RYAN GILBERT: Help us support Chippewa Hills Orchestra


When the Chippewa Hills Board of Education cut the orchestra program from the curriculum due to budgetary concerns, many in the community were upset.

The orchestra program was a part of the curriculum for 50 years, providing unique educational opportunities for students not seen in other nearby districts. In fact, the Chippewa Hills Orchestra was the only orchestra program

TAKING INITIATIVE: Central Michigan University senior Ben Gudbrandson is director of the after-school Warrior Chamber Orchestra. (Pioneer file photo)

in the Mecosta-Osceola Intermediate School district. Additionally, studies suggest orchestral education can “dramatically change the life trajectory of hundreds of thousands of the nation’s youth while transforming the communities around them.” (elsistemanusa.org)

Students who participate in orchestral education are more likely to graduate in the upper 10 percent of their graduating class and perform better on standardized tests (astadev.yourassociation.org). It is clear from these studies and from students who participated in the orchestra program at Chippewa Hills, this curricular experience was transformative.

We feel programs like the orchestra program that positively influence student performance in other courses and on standardized tests should continue, even in tough budgetary climates.

To increase advocacy for the orchestra program, the Chippewa Hills Orchestral Society (CHOS) was formed soon after the program was cut. Through our advocacy efforts and with support from the Chippewa Hills Board of Education, two after-school programs were initiated that meet once a week.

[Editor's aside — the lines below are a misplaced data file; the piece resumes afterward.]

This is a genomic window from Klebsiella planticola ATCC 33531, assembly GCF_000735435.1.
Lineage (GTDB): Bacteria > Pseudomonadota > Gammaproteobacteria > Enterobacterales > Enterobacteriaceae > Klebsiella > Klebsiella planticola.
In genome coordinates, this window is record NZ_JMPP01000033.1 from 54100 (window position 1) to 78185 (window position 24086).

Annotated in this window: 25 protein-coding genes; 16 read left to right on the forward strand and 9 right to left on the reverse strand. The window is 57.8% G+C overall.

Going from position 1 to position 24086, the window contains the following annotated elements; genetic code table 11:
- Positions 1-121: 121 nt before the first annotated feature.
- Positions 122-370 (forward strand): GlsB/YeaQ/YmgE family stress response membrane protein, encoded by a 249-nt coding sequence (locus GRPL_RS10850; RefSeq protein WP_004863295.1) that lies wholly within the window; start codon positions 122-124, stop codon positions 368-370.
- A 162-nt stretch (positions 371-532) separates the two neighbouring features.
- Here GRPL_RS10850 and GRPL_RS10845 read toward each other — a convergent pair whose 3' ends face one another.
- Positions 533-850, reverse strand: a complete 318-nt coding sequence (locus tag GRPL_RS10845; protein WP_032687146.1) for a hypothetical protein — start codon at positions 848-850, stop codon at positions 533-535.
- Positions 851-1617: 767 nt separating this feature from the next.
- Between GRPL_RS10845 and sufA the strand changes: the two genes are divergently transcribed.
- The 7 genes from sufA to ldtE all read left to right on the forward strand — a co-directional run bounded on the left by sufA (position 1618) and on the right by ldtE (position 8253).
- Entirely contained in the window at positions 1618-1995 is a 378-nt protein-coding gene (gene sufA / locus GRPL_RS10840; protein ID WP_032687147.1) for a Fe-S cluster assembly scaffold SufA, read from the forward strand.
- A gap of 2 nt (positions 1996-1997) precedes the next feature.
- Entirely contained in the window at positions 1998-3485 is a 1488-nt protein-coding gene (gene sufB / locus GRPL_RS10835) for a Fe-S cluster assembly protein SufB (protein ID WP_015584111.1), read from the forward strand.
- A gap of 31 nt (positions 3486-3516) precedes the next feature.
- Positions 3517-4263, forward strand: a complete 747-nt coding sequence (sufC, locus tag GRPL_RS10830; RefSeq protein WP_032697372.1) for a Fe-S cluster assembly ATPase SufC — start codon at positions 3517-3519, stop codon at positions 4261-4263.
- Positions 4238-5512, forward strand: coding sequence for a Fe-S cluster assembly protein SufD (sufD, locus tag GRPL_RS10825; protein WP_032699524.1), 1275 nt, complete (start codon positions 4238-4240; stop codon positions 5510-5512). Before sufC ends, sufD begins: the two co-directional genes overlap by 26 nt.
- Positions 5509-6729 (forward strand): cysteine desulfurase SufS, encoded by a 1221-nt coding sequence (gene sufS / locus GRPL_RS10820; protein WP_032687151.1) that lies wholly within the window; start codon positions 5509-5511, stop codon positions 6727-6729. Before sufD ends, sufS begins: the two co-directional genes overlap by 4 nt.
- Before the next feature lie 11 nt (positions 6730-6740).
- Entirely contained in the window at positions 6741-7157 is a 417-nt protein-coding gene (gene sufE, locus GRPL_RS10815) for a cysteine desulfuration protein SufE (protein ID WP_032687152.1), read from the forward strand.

This stopgap measure continues the orchestra program for those students who were part of the curriculum offering last year. However, it does not sufficiently train and educate beginning students. Over time, if the program is not re-instated, there will not be enough proficient students to continue an orchestra in future years.

In an attempt to re-instate the orchestra program, the CHOS has sponsored several events to raise funds. Supporters (Chippewa Hills’ students and alumni, and other orchestra performers) play at venues like grocery stores, art studios and senior citizen centers. Through such efforts and fundraising at the Mecosta County Community Foundation Match Day more than $20,000 has been raised in pursuit of our goal of $70,000. At every venue and from every donation received, we feel strong community support to reinstate the Chippewa Hills orchestra program.

On Feb. 19 the CHOS is hosting a benefit concert and silent auction at Mount Pleasant High School, located at 1155 S. Elizabeth St. in Mount Pleasant. The silent auction, which begins at 6 p.m., features more than 50 donated products from local businesses. Silent auction items include overnight stays at hotels, spa and health goods, hardware and sports items, gift cards and art from many community artists.

The orchestra concert will begin at 7 p.m. and feature five different orchestra groups covering a variety of musical genres (classical, fiddle and pop). We invite the community to attend and enjoy a night of stringed music.

On behalf of the CHOS, thank you to our many advocates and donors. We look forward to greeting you at the benefit concert. Let’s bring back the Chippewa Hills Orchestra so future generations of students can be transformed.



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